You're a great one for setting up straw men so you can knock them down, aren't you?
Until Parrot can run at least one of the two original target languages, I consider its stated goal of aiming to support all dynamic languages an embarrassment. At the current point it runs neither, and there are no plans in place that I can see to change that. (Though you recently started a project to try to run the designated successor of one of the two original target languages.)
Getting from the point of embarrassment to actual success is a different question.
I've told you what looks like embarrassment in my eyes, what looks like success in my eyes, and what I think looks like success according to your stated goal. Three different goalposts. As always you are free to pay attention or disregard my opinion as you wish.
I'm aware of that fact and consider it a generally good thing. But I'll need to see actual success before my opinions about the project change substantially.
I would recognize success for the platform as a whole if Parrot is the default platform for a widely used language. A relatively objective definition of "widely used" could be that it shows on the TIOBE top 20 list. (Yes, I know all of the problems with that index. Still it is better than nothing.)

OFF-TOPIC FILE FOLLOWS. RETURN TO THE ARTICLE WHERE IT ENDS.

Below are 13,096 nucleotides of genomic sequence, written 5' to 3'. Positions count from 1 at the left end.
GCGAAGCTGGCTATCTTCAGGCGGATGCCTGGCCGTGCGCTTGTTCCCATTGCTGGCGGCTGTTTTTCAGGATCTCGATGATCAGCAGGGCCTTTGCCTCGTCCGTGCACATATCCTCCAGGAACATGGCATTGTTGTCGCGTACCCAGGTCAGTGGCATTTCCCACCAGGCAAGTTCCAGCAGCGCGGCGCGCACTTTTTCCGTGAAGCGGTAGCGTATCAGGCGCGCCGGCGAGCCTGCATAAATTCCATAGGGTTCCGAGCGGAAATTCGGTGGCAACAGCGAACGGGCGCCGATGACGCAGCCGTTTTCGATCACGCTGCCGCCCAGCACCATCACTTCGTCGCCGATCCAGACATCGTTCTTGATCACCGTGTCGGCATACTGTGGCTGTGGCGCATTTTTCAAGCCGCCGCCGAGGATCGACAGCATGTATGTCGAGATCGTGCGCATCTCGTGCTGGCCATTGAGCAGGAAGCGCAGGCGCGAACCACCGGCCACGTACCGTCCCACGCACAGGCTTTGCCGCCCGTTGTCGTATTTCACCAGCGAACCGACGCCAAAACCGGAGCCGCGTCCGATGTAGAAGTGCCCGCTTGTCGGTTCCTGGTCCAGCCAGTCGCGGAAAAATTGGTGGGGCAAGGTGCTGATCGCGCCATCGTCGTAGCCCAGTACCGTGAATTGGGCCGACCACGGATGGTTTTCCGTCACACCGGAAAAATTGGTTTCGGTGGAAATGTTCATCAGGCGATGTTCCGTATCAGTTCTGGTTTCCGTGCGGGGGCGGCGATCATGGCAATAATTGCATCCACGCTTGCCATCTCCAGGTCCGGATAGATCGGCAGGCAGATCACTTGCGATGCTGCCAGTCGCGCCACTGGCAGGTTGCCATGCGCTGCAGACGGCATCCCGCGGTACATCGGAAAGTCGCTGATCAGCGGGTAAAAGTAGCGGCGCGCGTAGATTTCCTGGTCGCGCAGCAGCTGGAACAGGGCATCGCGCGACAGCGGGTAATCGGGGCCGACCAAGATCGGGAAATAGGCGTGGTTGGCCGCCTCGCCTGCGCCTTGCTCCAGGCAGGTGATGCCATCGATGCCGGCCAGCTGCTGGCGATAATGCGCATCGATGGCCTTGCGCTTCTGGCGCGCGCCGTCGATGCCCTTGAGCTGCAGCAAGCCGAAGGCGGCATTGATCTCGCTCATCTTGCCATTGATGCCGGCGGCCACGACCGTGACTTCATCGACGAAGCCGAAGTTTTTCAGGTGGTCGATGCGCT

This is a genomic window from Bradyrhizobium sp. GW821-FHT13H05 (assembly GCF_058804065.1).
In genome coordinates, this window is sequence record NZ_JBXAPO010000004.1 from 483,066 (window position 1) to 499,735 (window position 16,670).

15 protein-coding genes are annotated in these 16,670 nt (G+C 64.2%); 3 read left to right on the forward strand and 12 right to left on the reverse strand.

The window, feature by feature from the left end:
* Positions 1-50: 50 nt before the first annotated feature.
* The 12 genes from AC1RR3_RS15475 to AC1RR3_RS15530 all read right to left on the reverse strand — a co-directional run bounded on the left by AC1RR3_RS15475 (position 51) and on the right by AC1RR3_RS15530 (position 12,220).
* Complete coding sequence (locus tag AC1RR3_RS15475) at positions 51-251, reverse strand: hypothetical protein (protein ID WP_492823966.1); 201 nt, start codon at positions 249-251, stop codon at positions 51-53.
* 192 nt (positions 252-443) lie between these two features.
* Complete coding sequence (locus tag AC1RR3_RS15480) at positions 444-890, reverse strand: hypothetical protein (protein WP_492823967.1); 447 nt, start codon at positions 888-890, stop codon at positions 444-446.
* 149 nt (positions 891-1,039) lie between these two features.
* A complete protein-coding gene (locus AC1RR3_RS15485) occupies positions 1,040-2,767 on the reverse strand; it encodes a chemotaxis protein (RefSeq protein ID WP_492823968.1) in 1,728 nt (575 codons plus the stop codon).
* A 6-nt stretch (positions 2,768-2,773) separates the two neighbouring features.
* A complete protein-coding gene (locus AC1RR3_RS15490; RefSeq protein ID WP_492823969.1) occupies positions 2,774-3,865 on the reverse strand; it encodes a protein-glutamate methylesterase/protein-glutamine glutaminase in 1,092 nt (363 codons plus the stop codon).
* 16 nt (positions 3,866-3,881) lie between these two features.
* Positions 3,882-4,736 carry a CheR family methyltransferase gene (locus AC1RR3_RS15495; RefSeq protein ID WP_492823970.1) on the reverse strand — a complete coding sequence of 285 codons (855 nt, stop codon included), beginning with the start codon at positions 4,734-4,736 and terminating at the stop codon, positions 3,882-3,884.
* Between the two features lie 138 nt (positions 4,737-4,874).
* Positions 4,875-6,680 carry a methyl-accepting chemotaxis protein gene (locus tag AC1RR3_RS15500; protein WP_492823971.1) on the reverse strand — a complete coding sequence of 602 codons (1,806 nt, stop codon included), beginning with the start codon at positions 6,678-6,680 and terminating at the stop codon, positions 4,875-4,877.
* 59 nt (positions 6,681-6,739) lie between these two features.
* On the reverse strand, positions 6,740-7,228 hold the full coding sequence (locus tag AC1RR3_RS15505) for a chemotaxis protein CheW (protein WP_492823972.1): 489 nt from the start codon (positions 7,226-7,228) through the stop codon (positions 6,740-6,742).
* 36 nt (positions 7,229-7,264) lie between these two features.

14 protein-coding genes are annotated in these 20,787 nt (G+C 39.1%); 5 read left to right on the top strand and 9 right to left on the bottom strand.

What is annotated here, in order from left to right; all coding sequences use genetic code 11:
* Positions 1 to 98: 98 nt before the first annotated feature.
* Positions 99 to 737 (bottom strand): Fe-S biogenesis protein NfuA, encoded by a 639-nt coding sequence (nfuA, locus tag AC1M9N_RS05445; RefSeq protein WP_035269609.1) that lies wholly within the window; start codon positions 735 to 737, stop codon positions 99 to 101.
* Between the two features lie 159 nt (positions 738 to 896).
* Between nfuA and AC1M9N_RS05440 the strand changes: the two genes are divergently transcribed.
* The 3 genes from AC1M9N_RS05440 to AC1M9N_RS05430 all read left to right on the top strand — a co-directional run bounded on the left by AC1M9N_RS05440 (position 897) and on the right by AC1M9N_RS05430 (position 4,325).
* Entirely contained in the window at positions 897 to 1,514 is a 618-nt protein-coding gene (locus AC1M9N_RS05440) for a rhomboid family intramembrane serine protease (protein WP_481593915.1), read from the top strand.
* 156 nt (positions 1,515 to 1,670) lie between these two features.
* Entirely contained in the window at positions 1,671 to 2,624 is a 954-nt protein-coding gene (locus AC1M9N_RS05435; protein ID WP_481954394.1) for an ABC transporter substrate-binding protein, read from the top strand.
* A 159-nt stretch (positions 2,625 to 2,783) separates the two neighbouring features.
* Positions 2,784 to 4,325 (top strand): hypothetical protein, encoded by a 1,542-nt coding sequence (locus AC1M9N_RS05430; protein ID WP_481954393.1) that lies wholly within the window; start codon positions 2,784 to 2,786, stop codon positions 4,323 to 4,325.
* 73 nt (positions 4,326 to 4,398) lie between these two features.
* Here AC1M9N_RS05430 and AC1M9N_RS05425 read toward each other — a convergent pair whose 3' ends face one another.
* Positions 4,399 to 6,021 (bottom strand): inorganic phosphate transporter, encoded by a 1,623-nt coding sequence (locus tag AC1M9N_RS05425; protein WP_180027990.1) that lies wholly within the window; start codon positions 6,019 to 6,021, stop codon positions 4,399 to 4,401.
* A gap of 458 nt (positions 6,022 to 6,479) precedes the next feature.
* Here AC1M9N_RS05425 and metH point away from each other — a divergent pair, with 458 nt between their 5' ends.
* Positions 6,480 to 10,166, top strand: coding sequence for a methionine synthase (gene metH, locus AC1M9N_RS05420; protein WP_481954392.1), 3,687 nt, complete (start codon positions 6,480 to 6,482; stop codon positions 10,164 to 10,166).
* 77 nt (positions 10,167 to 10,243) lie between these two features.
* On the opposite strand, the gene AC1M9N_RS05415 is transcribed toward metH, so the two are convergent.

My definition of success for the goals the platform has set for itself is that Parrot becomes a popular platform for running at least one widely used language that was not originally associated with the Perl or Parrot communities.
Note that both the JVM and
My current belief is that the odds are against success by my first definition, and are strongly against success by the second definition.
I take it you weren't at Sam Ruby's OSCON talk a few years back where he gave a post mortem on why the Pirate effort failed.
The fact of failure is one thing. The reasons for that failure are quite another. The historical importance of that failure adds even more weight.
The fact that a port has been started does not mean it is useful.
Pynie looks like a recent attempt to start porting a version of Python that is not in widespread use. Pirate would be the attempt to port the version of Python that is actually used widely, and its current status is pretty useless.
I have respect for Allison, but she isn't done. Therefore I reiterate. Until there are actual, useful ports of the most popular, widely used, and widely ported dynamic languages out there, I think that claiming that Parrot supports all dynamic languages is false advertising.
A decade ago it was reasonable to insert the claim in the hope that you'd make it true. A decade in the claim is an embarrassment.
I think that claim should be eliminated from Parrot's description until it is able to run Python.
You know, the widely used dynamic language that was one of Parrot's two original target languages, which happens to have been ported and runs well on several other platforms, including the JVM and
You know, the one which lead to Dan Sugalski getting pie in the face when he couldn't even get the benchmark to run correctly, let alone run faster than the native C platform as promised.